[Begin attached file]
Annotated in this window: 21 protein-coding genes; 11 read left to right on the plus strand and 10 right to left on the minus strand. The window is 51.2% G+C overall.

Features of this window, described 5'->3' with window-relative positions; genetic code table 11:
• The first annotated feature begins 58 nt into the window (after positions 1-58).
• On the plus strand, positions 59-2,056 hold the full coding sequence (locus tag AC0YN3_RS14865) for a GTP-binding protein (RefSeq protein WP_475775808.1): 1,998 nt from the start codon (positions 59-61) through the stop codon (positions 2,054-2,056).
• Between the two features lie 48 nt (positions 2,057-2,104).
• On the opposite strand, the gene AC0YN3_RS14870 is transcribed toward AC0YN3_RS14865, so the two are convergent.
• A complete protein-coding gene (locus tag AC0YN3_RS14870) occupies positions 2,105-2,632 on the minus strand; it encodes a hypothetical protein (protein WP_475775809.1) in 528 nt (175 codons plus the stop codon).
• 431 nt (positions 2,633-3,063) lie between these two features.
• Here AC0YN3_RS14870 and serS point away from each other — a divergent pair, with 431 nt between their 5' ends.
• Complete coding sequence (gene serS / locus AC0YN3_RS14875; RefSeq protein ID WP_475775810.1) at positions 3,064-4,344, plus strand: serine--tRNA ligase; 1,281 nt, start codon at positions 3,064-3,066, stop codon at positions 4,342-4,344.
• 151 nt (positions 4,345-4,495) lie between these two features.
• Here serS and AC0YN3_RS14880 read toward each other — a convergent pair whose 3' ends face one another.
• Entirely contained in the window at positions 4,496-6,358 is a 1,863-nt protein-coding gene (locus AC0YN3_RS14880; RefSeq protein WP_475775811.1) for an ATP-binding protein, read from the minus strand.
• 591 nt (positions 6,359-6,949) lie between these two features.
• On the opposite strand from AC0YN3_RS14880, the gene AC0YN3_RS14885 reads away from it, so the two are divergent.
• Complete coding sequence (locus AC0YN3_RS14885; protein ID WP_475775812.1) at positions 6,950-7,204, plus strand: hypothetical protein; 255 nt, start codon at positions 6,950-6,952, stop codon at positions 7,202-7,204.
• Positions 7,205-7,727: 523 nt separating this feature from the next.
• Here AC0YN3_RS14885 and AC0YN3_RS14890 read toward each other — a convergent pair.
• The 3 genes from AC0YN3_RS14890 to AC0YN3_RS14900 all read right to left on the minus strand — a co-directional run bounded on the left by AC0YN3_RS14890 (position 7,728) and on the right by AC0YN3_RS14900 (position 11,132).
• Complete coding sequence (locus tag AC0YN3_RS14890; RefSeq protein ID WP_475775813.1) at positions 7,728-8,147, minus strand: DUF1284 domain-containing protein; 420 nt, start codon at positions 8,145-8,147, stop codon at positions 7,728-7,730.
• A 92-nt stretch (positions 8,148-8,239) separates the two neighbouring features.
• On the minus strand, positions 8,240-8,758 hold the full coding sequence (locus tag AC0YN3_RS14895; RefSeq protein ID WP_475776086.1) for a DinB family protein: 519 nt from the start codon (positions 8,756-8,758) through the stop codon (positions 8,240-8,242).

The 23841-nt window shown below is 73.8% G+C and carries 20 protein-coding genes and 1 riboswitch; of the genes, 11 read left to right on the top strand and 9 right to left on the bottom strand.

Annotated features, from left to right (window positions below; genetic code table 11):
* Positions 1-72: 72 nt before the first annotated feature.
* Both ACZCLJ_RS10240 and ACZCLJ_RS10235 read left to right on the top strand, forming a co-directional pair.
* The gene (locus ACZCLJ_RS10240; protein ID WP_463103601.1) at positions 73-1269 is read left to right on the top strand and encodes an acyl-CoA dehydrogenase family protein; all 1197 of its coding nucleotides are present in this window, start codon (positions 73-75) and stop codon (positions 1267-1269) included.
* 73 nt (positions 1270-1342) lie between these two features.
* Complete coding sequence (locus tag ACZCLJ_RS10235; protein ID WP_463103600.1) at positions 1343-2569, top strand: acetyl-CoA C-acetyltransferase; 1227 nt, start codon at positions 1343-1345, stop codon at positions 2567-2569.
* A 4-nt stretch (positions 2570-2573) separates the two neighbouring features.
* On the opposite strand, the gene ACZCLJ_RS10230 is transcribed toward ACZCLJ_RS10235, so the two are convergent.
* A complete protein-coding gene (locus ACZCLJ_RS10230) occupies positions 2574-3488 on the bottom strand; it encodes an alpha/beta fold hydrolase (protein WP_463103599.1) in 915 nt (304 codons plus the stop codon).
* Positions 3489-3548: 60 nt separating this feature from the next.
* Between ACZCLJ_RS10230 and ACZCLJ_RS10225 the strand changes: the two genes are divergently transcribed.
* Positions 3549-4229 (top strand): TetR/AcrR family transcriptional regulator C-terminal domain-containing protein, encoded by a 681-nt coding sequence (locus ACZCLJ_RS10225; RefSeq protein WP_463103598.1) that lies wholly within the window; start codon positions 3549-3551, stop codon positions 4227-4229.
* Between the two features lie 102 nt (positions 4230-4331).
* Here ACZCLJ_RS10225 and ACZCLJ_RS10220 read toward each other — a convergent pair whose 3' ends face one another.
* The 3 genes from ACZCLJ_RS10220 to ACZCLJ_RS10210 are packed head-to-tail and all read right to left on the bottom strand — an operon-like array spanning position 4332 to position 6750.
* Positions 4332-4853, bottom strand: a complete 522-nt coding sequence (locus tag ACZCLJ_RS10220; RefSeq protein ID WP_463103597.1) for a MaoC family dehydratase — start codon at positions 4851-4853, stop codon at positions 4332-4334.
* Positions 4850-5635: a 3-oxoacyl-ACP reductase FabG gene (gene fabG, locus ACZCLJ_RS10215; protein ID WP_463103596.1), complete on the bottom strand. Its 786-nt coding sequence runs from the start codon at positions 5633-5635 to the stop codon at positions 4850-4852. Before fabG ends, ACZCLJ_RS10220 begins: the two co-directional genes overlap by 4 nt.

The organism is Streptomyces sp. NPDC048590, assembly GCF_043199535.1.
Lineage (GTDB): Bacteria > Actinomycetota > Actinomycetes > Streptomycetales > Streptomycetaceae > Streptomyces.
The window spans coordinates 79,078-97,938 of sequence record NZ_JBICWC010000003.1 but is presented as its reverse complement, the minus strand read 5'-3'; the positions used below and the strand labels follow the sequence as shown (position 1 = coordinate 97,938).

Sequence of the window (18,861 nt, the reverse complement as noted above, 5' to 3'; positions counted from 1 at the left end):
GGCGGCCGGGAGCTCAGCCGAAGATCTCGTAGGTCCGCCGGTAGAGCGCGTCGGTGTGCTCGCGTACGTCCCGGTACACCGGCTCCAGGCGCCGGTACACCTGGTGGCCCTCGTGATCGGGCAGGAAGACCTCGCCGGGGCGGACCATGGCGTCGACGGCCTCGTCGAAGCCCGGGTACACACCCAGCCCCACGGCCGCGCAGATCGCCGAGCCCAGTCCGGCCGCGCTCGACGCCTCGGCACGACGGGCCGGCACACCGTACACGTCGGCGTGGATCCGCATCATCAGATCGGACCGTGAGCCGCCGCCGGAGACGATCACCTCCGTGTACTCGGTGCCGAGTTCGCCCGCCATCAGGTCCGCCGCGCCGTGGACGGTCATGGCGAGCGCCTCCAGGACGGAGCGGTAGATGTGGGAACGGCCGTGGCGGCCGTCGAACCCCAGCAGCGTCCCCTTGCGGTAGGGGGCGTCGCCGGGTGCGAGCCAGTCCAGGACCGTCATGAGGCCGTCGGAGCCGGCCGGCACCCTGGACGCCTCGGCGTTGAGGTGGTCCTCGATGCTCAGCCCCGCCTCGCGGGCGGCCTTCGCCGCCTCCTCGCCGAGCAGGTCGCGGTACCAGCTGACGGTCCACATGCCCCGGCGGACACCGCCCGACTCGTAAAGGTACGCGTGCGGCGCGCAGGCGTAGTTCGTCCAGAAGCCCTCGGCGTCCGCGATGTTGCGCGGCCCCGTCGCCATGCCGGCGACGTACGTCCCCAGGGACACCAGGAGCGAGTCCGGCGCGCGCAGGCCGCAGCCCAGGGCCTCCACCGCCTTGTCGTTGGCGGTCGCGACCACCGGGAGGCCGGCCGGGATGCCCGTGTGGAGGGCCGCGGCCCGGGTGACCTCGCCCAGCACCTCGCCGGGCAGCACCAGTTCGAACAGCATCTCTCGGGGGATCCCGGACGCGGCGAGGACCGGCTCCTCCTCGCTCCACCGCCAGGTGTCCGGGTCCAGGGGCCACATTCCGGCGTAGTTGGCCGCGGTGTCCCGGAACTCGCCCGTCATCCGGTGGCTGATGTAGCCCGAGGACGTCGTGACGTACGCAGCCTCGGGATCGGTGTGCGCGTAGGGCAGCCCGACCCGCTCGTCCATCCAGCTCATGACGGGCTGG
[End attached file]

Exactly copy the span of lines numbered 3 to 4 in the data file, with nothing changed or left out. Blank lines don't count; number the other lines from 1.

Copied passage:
• The first annotated feature begins 58 nt into the window (after positions 1-58).
• On the plus strand, positions 59-2,056 hold the full coding sequence (locus tag AC0YN3_RS14865) for a GTP-binding protein (RefSeq protein WP_475775808.1): 1,998 nt from the start codon (positions 59-61) through the stop codon (positions 2,054-2,056).